But I do know a bit about statistics. The dangers of drawing conclusions from small samples are well documented. For the initiated, just run up a simple R (or Matlab) program that generates n values randomly from some normal distribution with some stated mean and standard deviation. Then let the program calculate the mean and standard deviation based on this randomly generated sample. Print the data table plus its mean and std deviation.

Now run this whole program several times each for n = 5, 10, 20, 50, 100, 200, 500, 1000, 2000, 5000, 10,000.

The results should be sobering when you compare mean and standard deviation data based estimates for small n. It can change a lot from one generated sample to another.

It might also be useful, given the OP's observation that log-normal statistics is generally regarded as the most appropriate for the phenomenon in question, that the above simulation be re-run with a log-normal distribution.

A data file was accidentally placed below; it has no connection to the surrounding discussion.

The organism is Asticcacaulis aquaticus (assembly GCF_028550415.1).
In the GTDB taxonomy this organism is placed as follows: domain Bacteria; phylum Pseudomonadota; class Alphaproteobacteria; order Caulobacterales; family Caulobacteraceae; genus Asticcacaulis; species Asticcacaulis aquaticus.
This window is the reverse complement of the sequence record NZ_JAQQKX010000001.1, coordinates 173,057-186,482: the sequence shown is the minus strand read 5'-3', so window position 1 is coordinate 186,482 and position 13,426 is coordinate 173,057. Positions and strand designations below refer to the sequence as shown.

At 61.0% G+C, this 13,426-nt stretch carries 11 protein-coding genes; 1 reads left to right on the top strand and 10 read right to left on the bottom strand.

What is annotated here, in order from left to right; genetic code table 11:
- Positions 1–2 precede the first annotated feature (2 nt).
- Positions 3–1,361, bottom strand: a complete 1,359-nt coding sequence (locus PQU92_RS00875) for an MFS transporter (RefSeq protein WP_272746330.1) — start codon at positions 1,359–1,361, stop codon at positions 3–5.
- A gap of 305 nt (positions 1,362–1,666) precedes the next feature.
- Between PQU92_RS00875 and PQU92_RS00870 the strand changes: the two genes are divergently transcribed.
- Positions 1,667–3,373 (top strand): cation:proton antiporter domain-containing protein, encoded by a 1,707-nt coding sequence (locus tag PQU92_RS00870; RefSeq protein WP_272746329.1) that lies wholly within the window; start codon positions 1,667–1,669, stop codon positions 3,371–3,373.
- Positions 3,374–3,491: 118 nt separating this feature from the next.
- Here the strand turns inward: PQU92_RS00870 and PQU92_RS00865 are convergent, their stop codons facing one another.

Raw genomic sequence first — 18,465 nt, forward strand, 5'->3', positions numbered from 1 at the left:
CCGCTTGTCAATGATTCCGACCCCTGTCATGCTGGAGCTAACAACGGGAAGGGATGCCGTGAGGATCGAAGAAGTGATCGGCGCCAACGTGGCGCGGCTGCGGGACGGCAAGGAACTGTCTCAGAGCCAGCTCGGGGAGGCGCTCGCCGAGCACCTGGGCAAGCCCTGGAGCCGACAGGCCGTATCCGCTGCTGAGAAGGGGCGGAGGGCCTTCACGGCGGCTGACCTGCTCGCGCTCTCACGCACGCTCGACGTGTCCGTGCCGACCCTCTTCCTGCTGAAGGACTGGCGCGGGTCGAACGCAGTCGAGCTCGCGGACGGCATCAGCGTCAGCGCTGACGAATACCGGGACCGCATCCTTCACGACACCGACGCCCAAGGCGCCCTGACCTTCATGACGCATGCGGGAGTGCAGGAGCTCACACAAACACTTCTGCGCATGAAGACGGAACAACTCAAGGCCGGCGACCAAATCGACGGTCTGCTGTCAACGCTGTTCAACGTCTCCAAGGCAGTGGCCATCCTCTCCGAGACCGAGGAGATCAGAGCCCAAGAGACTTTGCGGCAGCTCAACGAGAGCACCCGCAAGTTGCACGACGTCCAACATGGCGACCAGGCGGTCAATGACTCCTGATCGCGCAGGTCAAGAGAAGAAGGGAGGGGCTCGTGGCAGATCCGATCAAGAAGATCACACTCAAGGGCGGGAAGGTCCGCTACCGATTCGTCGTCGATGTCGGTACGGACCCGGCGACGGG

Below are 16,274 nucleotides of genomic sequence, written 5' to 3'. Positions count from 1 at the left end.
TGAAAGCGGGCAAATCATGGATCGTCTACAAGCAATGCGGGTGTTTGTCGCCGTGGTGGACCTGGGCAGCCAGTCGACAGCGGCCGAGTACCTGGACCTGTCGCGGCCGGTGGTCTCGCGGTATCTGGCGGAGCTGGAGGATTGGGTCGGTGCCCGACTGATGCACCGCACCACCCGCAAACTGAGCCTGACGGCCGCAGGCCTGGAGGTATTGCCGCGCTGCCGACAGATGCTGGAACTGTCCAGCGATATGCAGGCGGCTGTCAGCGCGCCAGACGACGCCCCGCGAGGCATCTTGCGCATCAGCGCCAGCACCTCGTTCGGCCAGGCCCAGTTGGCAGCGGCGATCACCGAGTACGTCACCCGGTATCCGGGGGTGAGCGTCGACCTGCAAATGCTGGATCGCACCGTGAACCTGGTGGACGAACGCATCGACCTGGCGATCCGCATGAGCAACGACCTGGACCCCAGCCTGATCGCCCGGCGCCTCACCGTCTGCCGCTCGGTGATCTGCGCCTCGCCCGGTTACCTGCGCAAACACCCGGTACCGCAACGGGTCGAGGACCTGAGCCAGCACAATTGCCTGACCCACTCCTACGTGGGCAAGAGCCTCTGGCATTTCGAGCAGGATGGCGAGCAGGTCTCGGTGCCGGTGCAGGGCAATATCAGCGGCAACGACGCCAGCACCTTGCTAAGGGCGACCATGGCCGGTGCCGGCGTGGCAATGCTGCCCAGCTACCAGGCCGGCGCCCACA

If uninitiated in statistics, please get some assistance from a colleague in the statistics function of your organization.

You might append your tables to your review comments for your editor.

  • what you are recommending is basically to calculate the standard error of the estimates. One does not need simulations to do this for normally distributed variables. I think a much better approach would be to ask the authors for their a priori sample size / power calculation, without which any interpretation of the results would be limited to be purely exploratory.
    – LuckyPal
    Commented Feb 21, 2022 at 16:22